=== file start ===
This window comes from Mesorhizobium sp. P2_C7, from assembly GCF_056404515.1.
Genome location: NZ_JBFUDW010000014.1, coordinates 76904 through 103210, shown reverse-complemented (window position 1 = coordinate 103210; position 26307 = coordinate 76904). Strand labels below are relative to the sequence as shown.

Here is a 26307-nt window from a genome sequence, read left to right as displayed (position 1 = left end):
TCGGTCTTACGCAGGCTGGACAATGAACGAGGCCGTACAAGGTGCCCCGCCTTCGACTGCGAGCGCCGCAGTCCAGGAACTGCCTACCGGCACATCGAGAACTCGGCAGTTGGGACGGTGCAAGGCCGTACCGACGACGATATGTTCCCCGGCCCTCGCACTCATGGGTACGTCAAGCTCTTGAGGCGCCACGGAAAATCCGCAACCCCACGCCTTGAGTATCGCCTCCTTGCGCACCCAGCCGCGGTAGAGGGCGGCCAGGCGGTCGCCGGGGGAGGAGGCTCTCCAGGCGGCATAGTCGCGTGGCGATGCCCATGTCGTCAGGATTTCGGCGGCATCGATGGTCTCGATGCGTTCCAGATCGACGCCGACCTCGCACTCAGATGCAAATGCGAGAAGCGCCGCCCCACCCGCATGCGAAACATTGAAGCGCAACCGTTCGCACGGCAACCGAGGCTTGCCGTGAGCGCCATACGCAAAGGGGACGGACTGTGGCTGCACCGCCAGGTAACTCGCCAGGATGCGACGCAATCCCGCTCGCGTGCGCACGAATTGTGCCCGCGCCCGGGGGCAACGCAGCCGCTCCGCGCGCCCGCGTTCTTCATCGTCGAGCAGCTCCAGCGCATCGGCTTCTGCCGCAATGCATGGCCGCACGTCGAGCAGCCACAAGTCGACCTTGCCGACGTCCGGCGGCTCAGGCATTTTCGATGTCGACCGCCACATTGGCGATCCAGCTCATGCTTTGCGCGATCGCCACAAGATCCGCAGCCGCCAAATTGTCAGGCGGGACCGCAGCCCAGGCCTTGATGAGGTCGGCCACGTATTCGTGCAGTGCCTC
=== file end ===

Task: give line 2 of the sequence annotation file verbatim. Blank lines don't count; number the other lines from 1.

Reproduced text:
Genome location: NZ_JBFUDW010000014.1, coordinates 76904 through 103210, shown reverse-complemented (window position 1 = coordinate 103210; position 26307 = coordinate 76904). Strand labels below are relative to the sequence as shown.